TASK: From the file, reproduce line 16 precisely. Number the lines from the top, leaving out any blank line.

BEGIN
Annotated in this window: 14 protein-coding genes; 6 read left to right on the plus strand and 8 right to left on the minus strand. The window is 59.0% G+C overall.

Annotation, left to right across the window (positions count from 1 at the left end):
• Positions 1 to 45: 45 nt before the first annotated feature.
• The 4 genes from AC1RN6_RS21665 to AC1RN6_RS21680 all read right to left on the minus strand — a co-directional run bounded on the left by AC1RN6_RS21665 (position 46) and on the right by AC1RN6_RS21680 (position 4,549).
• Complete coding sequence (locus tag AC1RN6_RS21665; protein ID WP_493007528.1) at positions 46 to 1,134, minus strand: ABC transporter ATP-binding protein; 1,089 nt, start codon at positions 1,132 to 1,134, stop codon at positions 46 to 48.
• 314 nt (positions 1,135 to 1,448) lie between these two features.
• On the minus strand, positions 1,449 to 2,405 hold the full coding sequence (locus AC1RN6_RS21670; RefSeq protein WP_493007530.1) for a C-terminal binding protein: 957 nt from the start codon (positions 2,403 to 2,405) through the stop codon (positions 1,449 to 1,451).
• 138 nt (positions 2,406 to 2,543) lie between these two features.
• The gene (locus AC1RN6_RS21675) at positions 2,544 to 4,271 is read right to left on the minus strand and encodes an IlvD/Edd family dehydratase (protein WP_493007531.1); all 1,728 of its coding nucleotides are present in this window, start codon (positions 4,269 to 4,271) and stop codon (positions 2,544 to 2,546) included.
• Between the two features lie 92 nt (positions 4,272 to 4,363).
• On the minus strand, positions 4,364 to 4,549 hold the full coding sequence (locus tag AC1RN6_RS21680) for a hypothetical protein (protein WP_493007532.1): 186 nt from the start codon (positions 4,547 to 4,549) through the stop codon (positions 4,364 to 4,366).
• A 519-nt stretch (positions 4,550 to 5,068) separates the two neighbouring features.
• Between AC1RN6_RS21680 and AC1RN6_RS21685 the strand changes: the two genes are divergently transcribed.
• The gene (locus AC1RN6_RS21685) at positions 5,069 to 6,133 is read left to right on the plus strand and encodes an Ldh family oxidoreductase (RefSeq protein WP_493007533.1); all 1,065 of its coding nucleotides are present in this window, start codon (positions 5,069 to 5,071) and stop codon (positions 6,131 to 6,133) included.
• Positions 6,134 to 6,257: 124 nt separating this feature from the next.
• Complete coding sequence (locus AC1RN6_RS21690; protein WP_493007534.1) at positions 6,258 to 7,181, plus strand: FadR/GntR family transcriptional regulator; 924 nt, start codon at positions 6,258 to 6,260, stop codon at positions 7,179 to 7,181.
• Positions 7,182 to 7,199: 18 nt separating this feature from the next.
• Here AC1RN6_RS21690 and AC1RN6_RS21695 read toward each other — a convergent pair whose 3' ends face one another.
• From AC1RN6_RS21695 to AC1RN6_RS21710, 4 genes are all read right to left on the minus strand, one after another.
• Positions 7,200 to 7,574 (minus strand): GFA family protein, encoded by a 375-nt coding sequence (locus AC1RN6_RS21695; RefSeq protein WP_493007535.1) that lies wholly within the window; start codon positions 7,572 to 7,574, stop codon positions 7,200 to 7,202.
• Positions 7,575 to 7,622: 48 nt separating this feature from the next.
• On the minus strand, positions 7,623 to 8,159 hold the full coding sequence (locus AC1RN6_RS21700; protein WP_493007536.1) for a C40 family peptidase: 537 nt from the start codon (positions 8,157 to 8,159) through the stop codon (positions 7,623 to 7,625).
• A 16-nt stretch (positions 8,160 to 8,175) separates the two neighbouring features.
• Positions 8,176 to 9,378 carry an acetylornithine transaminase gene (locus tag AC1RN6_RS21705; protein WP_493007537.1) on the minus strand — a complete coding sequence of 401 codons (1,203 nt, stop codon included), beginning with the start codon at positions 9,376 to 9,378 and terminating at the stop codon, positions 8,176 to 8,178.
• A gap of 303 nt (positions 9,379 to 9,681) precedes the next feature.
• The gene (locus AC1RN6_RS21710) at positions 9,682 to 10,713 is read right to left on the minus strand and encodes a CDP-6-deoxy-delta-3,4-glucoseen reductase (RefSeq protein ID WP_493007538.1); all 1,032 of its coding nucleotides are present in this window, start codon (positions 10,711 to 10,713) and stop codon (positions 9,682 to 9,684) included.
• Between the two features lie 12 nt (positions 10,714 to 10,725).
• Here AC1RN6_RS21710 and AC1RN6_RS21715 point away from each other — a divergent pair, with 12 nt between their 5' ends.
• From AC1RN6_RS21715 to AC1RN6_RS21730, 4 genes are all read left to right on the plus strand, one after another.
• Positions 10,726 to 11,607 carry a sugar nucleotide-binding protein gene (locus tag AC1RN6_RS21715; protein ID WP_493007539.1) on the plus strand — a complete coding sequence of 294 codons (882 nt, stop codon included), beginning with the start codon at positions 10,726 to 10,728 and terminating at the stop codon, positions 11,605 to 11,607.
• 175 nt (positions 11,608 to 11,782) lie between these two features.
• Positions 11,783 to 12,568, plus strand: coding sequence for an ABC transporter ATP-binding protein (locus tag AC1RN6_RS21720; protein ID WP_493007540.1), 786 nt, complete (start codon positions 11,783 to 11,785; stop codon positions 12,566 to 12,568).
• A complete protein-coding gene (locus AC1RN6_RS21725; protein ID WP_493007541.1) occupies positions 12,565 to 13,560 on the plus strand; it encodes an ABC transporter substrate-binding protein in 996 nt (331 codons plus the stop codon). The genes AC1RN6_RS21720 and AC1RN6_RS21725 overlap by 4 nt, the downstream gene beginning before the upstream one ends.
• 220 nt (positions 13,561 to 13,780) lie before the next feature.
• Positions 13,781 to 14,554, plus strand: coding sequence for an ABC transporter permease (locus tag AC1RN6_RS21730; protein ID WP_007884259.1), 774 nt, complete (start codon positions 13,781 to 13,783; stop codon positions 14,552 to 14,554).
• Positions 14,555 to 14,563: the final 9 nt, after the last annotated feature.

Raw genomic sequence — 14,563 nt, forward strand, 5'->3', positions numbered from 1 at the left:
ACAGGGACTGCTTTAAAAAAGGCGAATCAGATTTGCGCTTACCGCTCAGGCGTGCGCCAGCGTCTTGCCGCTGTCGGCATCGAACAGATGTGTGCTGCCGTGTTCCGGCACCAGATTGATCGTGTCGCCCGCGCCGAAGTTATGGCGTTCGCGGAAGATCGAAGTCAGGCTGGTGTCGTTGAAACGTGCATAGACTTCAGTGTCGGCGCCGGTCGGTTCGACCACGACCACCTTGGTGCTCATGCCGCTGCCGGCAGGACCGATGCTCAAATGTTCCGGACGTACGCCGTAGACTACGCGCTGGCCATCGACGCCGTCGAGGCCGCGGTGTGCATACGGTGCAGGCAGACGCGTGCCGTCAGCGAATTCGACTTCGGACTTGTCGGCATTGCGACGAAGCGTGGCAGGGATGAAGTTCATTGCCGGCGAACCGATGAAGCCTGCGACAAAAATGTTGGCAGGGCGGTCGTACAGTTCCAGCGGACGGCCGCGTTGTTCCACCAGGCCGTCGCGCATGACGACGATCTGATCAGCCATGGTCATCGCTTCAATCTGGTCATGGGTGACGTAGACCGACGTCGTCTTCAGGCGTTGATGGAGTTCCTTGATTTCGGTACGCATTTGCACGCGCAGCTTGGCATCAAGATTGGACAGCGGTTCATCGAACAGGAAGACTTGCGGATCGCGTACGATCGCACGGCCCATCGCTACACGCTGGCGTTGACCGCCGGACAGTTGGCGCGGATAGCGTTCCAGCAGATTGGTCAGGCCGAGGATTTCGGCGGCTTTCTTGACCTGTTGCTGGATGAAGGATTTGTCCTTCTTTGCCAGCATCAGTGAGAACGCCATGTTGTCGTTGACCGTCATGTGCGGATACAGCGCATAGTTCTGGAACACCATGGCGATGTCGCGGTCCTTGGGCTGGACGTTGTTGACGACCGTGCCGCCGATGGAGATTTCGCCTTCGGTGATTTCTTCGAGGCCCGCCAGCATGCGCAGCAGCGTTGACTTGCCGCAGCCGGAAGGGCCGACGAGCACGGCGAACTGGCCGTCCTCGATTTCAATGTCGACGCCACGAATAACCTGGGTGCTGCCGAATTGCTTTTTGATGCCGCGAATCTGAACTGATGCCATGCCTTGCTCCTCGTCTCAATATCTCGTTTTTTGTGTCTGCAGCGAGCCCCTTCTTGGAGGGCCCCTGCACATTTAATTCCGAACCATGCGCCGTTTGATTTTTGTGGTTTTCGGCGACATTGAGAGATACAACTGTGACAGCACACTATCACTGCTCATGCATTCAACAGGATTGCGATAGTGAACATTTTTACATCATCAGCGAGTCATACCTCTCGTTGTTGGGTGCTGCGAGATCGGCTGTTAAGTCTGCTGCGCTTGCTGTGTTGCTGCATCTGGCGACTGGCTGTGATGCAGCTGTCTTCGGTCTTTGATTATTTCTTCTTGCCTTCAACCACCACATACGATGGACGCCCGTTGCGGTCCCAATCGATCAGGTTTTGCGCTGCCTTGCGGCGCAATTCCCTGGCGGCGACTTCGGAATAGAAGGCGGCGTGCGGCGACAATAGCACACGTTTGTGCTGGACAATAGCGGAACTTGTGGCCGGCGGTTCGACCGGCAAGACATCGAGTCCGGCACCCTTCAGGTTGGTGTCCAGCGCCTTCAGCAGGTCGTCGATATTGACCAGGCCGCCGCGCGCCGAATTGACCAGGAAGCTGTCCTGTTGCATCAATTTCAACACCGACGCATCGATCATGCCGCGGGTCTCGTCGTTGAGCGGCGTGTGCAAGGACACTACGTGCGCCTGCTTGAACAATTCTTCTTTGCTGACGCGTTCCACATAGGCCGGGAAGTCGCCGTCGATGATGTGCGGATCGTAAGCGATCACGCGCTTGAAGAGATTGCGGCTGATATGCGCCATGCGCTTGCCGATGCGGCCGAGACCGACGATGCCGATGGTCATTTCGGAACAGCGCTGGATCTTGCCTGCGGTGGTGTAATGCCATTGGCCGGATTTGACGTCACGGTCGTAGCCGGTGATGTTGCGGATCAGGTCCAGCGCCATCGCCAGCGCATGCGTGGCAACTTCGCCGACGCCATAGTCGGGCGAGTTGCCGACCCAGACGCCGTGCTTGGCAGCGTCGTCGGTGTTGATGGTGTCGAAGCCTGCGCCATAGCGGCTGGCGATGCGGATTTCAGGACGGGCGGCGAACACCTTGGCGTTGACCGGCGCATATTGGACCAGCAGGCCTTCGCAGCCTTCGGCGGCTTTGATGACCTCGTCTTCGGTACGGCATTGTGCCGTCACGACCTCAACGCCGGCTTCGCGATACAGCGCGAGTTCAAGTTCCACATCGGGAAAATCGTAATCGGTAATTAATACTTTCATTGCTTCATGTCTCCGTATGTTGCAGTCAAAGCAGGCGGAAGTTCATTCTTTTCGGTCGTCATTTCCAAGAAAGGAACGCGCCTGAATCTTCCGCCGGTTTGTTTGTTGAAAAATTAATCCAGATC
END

• Complete coding sequence (locus AC1RN6_RS21690; protein WP_493007534.1) at positions 6,258 to 7,181, plus strand: FadR/GntR family transcriptional regulator; 924 nt, start codon at positions 6,258 to 6,260, stop codon at positions 7,179 to 7,181.